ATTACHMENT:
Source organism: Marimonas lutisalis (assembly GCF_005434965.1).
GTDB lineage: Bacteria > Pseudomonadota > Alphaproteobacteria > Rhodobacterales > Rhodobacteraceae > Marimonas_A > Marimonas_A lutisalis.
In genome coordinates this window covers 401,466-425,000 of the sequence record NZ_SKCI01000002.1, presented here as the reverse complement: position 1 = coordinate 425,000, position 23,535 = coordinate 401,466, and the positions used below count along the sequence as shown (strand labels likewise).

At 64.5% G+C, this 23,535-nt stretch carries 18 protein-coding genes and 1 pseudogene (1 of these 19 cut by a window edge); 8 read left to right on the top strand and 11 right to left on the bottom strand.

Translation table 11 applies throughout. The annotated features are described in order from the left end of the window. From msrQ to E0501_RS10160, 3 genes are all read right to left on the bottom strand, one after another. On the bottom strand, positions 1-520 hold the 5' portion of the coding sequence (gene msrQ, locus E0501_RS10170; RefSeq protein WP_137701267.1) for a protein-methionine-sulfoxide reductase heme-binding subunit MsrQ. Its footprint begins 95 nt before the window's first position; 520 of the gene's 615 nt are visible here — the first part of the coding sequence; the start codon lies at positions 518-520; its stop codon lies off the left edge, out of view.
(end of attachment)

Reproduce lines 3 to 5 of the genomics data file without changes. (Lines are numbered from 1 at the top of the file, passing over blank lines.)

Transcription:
In genome coordinates this window covers 401,466-425,000 of the sequence record NZ_SKCI01000002.1, presented here as the reverse complement: position 1 = coordinate 425,000, position 23,535 = coordinate 401,466, and the positions used below count along the sequence as shown (strand labels likewise).

At 64.5% G+C, this 23,535-nt stretch carries 18 protein-coding genes and 1 pseudogene (1 of these 19 cut by a window edge); 8 read left to right on the top strand and 11 right to left on the bottom strand.

Translation table 11 applies throughout. The annotated features are described in order from the left end of the window. From msrQ to E0501_RS10160, 3 genes are all read right to left on the bottom strand, one after another. On the bottom strand, positions 1-520 hold the 5' portion of the coding sequence (gene msrQ, locus E0501_RS10170; RefSeq protein WP_137701267.1) for a protein-methionine-sulfoxide reductase heme-binding subunit MsrQ. Its footprint begins 95 nt before the window's first position; 520 of the gene's 615 nt are visible here — the first part of the coding sequence; the start codon lies at positions 518-520; its stop codon lies off the left edge, out of view.